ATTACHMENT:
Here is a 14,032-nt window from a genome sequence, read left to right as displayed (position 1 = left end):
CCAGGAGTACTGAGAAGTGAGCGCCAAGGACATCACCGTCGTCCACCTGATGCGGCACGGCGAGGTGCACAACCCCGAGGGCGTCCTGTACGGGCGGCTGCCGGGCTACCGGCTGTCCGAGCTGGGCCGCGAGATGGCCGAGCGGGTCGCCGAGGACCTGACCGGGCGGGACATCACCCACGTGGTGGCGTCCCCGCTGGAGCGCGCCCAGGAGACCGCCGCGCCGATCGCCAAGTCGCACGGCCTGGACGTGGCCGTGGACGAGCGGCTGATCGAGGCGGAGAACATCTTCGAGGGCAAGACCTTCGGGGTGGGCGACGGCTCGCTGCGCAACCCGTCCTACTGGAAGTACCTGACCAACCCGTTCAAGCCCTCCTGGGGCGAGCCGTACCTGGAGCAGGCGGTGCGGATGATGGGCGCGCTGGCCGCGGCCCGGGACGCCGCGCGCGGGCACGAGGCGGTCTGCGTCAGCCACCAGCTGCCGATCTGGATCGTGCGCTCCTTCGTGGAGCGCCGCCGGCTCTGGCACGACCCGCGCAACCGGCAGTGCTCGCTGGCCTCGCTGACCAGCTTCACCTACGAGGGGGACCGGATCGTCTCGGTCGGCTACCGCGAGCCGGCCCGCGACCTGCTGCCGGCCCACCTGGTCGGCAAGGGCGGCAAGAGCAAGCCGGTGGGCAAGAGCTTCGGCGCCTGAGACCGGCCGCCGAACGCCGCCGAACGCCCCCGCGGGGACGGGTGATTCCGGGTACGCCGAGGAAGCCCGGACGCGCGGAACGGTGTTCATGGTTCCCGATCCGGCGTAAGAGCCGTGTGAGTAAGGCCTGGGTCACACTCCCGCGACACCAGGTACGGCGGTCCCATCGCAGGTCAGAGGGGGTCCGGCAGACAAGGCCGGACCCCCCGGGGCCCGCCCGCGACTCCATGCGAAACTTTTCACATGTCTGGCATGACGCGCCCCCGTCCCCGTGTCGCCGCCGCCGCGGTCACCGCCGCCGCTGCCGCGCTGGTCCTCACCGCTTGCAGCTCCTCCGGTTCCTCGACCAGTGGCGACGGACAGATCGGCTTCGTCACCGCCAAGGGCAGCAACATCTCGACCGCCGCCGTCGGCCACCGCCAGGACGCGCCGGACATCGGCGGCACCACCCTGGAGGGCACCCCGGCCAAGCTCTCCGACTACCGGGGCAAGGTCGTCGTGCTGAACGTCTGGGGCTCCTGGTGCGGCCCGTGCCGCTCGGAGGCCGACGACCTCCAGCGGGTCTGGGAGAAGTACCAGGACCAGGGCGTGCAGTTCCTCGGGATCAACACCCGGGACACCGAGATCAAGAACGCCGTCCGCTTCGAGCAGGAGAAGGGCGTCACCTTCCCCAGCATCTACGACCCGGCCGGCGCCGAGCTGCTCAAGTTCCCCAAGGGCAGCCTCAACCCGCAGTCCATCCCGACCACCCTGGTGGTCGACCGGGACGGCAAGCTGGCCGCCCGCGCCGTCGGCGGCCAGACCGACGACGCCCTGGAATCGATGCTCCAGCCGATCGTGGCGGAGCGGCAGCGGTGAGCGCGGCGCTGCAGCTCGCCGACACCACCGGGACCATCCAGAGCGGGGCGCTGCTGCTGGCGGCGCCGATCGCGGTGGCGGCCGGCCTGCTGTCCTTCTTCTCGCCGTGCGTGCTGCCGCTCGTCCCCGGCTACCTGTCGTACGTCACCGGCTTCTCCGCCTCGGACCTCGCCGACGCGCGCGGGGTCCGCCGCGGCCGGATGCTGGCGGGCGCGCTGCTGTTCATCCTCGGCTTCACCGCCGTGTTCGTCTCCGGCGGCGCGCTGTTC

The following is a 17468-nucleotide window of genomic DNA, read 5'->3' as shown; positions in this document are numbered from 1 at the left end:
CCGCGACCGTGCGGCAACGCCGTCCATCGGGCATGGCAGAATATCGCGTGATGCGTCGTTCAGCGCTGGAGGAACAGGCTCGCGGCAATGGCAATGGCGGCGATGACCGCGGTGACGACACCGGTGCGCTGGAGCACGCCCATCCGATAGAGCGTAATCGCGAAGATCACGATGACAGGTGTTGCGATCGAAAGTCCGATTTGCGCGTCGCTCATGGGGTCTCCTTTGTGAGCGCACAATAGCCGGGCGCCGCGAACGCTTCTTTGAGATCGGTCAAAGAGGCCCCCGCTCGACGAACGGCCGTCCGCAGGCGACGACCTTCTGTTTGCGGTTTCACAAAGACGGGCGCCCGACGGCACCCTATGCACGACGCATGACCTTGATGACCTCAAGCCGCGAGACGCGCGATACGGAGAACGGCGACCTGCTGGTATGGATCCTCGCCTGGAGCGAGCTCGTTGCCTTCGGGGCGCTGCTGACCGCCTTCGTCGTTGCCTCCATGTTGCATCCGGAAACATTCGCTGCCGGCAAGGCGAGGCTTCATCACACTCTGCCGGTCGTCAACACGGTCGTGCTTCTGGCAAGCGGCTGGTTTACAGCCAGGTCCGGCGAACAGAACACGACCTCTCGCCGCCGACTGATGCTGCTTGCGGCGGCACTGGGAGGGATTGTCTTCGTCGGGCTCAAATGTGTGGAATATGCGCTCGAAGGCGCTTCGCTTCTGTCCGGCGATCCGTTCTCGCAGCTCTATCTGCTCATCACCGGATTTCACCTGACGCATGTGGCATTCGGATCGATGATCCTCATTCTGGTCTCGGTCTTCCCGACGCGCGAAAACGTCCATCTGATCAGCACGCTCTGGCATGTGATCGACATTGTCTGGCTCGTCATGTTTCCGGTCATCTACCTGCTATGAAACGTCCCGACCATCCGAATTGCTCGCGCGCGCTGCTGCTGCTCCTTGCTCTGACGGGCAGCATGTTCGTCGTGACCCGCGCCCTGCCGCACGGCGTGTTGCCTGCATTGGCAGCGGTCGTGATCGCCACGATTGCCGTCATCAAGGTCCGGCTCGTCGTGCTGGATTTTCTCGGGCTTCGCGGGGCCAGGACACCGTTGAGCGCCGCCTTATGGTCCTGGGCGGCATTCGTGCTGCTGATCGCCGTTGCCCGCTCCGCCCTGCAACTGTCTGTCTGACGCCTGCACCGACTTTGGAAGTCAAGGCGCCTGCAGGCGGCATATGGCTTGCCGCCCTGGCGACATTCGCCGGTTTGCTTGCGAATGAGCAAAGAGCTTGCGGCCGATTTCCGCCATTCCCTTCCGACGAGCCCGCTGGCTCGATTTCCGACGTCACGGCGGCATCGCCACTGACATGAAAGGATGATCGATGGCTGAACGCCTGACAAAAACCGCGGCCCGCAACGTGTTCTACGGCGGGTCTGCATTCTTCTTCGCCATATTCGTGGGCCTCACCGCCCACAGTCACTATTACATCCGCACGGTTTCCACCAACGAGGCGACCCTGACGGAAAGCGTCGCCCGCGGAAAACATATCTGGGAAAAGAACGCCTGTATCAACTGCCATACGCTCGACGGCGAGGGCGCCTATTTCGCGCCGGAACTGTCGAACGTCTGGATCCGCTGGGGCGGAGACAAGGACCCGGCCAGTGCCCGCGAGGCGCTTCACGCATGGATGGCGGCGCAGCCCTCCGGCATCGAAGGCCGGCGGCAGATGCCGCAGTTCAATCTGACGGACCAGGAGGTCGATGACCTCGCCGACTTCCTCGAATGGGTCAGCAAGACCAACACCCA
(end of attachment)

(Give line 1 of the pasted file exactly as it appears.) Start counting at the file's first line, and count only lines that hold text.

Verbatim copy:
Here is a 14,032-nt window from a genome sequence, read left to right as displayed (position 1 = left end):